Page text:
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Cataract surgery

Cataract surgery

Dr Burgu Usta Uslu, an ophthalmologist at Anadolu Medical Centre explains the surgical treatment of cataract.

Is surgery the only treatment option?

Medication or treatment with lenses which may stop cataract progression or to heal cataract does not, so far, exist. Nowadays, the only option is surgery.

The eye lens that has become clouded as a result of the cataract, is surgically removed and an artificial intraocular lens is implanted instead. This procedure is known as the FAKO method where the cataractous lens may be dissolved with ultrasound waves with 40000 vibrations per second. Then it is folded and the most appropriate intraocular lens (artificial lens) is implanted, which is produced with cutting-edge technology. Recently, accommodating intraocular lenses have become available which may ensure clear near and far vision. Studies are currently on for various types of lenses which may be implanted.

When is surgery required?

Though particular scientific criteria regarding the time of the surgical intervention exist, the most significant ones with respect to surgery, are the decline in the quality of life and vision and the patient’s discomfort, inability to perform the daily routine activities. If problems occur on both eyes, they eyes are not operated within one session. There should be at least one-week interval between the surgeries. Surgeries performed at an earlier stage are performed easier than advanced cases.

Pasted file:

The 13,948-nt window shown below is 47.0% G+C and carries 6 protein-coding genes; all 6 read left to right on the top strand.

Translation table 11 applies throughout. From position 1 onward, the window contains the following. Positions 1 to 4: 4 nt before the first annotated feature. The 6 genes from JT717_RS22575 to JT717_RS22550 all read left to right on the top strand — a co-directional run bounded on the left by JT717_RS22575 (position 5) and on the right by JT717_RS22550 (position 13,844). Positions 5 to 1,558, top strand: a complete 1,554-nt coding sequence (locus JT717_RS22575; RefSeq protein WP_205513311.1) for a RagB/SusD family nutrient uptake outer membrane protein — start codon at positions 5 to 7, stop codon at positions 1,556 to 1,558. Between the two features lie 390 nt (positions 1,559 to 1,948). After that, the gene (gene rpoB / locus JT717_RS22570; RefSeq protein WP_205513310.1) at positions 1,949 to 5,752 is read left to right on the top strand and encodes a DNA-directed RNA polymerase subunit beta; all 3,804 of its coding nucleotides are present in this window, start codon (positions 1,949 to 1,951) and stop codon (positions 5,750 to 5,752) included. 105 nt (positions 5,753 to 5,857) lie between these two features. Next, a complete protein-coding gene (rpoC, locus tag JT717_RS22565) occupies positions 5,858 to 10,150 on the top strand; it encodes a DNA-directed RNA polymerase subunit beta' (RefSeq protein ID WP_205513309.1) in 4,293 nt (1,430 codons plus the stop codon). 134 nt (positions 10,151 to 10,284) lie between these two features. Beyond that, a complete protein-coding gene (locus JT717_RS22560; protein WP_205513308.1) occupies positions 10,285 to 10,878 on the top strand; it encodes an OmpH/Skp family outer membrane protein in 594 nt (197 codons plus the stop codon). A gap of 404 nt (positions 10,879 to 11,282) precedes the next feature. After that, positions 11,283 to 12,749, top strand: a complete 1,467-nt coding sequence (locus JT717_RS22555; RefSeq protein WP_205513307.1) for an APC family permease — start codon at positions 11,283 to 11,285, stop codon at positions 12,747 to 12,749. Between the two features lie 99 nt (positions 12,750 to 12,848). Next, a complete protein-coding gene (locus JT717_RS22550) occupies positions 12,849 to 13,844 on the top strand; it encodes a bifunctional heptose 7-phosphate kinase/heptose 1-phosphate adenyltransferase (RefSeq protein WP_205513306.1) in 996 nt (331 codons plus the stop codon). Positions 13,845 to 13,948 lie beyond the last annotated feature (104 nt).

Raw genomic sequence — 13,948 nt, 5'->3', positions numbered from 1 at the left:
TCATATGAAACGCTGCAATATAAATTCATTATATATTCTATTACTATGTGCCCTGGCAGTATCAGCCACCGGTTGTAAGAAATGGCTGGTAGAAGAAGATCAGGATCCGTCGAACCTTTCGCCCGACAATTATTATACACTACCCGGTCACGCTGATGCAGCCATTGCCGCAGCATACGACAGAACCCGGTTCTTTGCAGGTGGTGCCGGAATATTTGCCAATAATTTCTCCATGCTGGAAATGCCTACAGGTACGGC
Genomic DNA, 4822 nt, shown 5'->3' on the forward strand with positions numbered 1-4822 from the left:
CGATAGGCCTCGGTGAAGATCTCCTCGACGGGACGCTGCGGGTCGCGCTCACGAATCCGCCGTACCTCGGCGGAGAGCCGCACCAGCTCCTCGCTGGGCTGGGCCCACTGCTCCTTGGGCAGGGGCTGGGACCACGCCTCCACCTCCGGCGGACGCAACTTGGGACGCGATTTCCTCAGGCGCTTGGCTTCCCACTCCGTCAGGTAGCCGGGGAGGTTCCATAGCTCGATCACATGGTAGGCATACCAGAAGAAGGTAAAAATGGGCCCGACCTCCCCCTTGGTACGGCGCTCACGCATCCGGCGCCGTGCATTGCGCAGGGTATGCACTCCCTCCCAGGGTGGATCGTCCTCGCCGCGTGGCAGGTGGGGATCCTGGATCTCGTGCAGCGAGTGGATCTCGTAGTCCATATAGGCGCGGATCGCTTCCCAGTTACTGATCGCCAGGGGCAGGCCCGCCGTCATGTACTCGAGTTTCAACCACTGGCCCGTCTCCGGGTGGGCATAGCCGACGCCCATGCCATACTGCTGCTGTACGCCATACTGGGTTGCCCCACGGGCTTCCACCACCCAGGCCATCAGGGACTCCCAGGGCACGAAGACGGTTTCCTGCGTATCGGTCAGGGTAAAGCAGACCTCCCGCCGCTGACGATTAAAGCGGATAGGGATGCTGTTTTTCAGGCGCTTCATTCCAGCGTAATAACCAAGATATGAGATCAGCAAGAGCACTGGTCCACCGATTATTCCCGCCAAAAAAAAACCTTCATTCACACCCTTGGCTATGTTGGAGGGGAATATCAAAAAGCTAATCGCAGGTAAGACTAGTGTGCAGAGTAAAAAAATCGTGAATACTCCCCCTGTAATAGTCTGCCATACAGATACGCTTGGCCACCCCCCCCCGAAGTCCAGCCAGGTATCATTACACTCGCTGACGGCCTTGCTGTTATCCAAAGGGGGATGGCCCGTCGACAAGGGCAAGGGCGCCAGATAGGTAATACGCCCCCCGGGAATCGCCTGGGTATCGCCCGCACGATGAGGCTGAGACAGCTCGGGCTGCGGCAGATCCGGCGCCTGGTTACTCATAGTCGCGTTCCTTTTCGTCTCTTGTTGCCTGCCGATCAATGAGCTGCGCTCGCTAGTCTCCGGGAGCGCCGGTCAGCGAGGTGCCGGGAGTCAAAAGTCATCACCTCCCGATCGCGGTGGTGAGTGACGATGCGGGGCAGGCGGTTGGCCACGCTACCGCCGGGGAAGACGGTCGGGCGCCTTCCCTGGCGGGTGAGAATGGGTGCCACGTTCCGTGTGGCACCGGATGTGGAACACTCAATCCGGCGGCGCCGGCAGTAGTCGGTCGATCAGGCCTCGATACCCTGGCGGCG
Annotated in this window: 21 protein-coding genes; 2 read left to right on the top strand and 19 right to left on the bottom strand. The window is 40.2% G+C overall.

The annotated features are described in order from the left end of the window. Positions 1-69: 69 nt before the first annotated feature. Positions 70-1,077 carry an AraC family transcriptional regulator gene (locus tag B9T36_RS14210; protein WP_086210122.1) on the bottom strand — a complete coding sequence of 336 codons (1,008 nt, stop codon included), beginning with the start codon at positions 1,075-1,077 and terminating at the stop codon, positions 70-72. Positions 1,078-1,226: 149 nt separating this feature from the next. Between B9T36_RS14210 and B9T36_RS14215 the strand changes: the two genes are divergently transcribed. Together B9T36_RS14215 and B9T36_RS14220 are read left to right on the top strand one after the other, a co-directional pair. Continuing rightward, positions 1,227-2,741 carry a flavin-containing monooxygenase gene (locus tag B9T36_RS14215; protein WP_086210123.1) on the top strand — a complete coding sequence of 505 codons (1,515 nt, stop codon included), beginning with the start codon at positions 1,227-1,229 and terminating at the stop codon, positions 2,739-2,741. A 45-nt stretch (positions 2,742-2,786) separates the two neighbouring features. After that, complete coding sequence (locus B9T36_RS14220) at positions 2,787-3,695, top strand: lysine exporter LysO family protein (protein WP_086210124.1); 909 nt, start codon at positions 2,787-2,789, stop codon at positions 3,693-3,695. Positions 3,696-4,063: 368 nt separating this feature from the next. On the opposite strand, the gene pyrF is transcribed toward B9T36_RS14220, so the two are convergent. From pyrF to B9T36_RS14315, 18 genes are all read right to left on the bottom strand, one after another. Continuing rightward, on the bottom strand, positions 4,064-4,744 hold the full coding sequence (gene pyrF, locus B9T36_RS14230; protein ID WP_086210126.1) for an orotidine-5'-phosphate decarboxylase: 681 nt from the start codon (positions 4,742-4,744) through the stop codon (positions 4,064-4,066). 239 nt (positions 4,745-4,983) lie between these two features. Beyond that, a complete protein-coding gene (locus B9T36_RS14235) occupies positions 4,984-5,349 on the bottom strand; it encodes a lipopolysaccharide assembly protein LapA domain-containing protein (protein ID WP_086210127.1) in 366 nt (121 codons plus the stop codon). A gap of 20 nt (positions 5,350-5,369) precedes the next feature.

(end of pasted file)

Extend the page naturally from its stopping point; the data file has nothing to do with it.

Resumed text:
After the surgery…

A dressing is placed on the patient’s eye in the first postoperative day. At home, when the patient is awake, they need to apply eye drops at every two hours. The avoidance of any pressure on the eye is very important during this period. In addition, drops need to be closed after use to avoid contamination.

How long is the recovery period?

As far as no contraindications exist, a local anesthesia is applied and the procedure usually lasts about 30 minutes. The patient is invited to a follow-up examination on the following day, on the first week and the first month after the surgery. Considerable recovery is achieved in the end of the first month.

Is a repeated surgery required?

During the surgery, the intraocular lens is placed into a transparent membrane. The posterior capsule may become clouded with time. However, this situation is very rare when lenses of high quality are used. This is called secondary cataract. Secondary cataract does not mean complete cataract formation. The membrane the artificial lens is in contact with, becomes clouded. In this case no surgery is needed, but an opening in the lens capsule is created by means of a laser. The laser breaks up the secondary cataract and the patient’s normal sight is restored.

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